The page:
It's a new class of antibiotic that promises to live up to its rough Latin translation: killer of bad guys.
In a report published this week in the journal Nature Microbiology, researchers describe a never-before-seen antibiotic agent that vanquished several strains of multidrug-resistant bacteria. In rats, the agent — which the researchers dubbed malacidin — attacked and broke down the cell walls of methicillin-resistant Staphylococcus aureus and cleared the animals' MRSA skin infections within a day.
Malacidin is short for metagenomic acidic lipopeptide antibiotic-cidins. (Also, "mal" means bad in Latin, and "cide" means to kill.) It is a distant relative of daptomycin, a powerful antibiotic that uses calcium to disrupt bacterial cell walls.
Malacidin appears to work differently than daptomycin, which was introduced in 2003 and has yet to be challenged by resistant bacteria. But scientists have reason to believe it will hold up at least as well. Even after 20 days of continued contact with malacidin — more than enough time for most bacteria to find a way to thwart an antibiotic's effects — samples of MRSA bacteria showed no signs of evolving resistance to the newly discovered agent.
Not bad for a compound that's been hiding in soil for eons.
Indeed, the method used by researchers to find and develop malacidin holds the promise of discovering many more potential medicines that live in soil but whose antibiotic properties elude researchers because they can't be cultured in a lab.
The discovery of a new class of antibiotic medication would be a red-letter event: Researchers haven't brought forth a truly new antimicrobial medication since 1987.
But an even more singular event would be the discovery of a new class of antibiotics that doesn't prompt the development of resistant strains of bacteria.
Ever since the mid-1940s, after penicillin was discovered by microbiologist Alexander Fleming and rushed into development, the introduction of new antibiotics has quickly given rise to disease-causing bacteria capable of eluding their effects.
As a result, many of the workhorses of the world of antibiotics — members of the penicillin, cephalosporin and carbapenem classes — are losing their ability to fight a lengthening list of bacterial diseases.
The result has been called a "slow catastrophe": the Centers for Disease Control and Prevention estimate that each year, at least 23,000 people now die as a direct result of bacterial infections that have become resistant to existing medicines. And many more die from other conditions that were complicated by an antibiotic-resistant infection.
Unless new antibacterial agents are discovered and turned into medicines, mortality rates due to untreatable infections are predicted to rise more than tenfold by 2050.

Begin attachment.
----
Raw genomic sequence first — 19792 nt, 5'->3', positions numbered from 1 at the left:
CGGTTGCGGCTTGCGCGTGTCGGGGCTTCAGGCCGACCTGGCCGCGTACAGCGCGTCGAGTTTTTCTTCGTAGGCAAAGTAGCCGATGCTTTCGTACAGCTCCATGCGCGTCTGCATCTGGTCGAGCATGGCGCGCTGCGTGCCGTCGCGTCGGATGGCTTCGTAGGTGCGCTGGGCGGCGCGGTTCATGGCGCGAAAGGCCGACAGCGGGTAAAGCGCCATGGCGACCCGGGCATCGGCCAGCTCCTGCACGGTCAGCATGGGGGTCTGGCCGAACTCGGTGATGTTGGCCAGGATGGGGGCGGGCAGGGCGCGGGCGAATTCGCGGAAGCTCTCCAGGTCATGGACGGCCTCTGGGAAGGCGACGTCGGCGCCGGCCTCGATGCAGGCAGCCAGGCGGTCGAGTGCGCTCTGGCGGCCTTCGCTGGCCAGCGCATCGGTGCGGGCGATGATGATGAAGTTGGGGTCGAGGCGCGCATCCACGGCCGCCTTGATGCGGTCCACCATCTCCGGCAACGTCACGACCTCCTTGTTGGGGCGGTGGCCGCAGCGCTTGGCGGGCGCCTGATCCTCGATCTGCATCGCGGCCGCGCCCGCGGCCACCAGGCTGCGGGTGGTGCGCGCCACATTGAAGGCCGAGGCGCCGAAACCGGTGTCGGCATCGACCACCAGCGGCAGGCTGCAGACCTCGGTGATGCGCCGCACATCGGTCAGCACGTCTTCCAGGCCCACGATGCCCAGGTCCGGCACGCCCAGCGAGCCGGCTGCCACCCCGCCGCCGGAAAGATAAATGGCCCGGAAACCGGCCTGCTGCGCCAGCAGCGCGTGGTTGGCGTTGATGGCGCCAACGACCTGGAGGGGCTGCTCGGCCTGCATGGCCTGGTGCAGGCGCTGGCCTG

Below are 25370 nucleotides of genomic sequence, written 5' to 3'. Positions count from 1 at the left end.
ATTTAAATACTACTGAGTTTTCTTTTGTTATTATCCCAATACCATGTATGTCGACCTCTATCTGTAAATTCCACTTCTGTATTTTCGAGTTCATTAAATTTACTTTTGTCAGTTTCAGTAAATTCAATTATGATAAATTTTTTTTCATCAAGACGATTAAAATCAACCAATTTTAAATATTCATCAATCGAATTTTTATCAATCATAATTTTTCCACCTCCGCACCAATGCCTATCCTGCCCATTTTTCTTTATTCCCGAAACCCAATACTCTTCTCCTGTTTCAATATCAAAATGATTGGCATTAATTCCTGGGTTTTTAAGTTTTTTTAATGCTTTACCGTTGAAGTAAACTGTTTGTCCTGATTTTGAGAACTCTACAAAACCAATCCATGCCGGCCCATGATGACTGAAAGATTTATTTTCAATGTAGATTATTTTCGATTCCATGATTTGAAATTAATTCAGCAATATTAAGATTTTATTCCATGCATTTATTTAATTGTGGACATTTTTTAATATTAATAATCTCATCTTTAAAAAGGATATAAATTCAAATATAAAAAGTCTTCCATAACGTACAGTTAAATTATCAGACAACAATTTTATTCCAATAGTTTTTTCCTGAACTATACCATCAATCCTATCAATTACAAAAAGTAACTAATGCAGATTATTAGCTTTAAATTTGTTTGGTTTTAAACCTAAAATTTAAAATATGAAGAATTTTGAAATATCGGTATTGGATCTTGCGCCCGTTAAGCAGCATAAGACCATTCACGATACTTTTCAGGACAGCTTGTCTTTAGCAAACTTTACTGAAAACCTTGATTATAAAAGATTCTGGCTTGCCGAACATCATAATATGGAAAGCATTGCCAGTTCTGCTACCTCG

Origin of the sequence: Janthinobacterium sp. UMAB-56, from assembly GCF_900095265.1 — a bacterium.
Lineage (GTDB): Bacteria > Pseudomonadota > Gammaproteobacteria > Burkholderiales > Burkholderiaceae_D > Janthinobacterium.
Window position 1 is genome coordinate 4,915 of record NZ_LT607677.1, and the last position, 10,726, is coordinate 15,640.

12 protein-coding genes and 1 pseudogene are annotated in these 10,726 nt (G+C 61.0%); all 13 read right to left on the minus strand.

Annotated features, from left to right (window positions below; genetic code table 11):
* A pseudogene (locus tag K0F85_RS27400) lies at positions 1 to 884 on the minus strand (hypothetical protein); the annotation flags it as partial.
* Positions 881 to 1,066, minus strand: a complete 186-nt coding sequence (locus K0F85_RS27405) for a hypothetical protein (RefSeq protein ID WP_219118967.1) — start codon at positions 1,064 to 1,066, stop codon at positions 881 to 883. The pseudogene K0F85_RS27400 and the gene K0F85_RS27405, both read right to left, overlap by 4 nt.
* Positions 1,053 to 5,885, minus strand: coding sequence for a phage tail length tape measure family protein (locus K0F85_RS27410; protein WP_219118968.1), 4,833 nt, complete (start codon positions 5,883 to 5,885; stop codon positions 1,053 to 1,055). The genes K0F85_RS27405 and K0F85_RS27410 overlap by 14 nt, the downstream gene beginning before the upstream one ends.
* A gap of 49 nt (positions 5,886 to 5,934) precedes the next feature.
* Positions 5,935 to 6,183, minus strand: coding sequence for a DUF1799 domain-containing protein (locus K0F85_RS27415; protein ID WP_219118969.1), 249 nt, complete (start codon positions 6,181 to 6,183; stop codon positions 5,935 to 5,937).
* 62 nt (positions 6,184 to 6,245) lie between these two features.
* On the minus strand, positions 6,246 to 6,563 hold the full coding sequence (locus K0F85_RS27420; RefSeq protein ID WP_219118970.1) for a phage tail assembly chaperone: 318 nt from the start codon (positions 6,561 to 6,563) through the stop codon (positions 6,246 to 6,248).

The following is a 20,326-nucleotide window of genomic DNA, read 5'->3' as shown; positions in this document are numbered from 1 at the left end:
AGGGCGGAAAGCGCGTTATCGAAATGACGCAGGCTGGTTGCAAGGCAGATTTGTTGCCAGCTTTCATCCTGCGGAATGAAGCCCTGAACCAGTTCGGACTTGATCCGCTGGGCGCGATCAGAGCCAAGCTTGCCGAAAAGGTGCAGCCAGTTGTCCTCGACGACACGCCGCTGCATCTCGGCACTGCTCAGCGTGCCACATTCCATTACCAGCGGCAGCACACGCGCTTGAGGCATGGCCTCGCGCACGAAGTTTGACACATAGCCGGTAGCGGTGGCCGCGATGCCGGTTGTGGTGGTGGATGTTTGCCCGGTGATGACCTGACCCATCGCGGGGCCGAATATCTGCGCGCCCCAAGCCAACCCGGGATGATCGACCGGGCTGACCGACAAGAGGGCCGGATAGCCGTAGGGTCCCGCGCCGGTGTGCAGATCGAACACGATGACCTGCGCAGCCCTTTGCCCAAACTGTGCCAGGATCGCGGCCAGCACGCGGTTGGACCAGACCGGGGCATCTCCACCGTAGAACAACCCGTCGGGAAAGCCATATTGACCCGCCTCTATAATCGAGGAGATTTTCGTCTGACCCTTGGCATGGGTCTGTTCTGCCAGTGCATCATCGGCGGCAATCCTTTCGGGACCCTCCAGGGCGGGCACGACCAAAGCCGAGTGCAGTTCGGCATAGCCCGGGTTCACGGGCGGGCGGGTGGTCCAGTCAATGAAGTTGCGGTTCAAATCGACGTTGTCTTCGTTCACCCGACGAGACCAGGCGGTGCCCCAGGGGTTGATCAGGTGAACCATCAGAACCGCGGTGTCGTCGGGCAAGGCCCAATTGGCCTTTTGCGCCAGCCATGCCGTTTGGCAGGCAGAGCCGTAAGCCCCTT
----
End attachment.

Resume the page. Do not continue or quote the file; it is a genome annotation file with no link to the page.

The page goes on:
This is where malacidin becomes most interesting.
More remarkable than what it does is how scientists found it, and that process is described at some length in the new report. The result could be new discoveries, and a new way of sifting the soil for compounds that might make good medicine.
Chemical biologist Sean Brady and his colleagues at Rockefeller University in New York sequenced bacterial DNA extracted from 2,000 soil samples taken from across the United States.
Brady's team was looking specifically for distant relatives of daptomycin, which uses calcium to bust up, break down and generally disrupt the cell walls of target bacteria. They knew that long after the effectiveness of other antibiotics has waned, daptomycin continued to kill its targets, and they surmised that its distinctive use of calcium might be the key to an antibiotic compound's longevity.
They also knew that trying to culture all their soil samples in a lab would take forever, and that most would not replicate themselves under lab conditions anyway. So instead, they used high-speed computer processing to "screen" the soil samples for the distinctive chemical hallmark of calcium dependence.
When they found what they were looking for in a particular sample of desert soil, they captured and cloned the relevant genes, rearranged and inserted them into a host organism, and expanded the resulting sample through fermentation. This process made it possible to test the unique properties of malacidin on MRSA-infected rats.
"They've used a clever approach to mine for antibiotics," said microbiologist Kim Lewis, who directs Northeastern University's Antimicrobial Discovery Center and wasn't involved in the work. By narrowing their search for the DNA signature of calcium dependence, they were able to find a needle in a haystack — and find a promising compound.
"Now we need to say, 'You guys can do even better,'" Lewis said.
To demonstrate that their discovery is more than a one-time event, he said, Brady and his team need to identify and screen for additional DNA signatures that may predict potent antibiotic effects, "and go after them as well."
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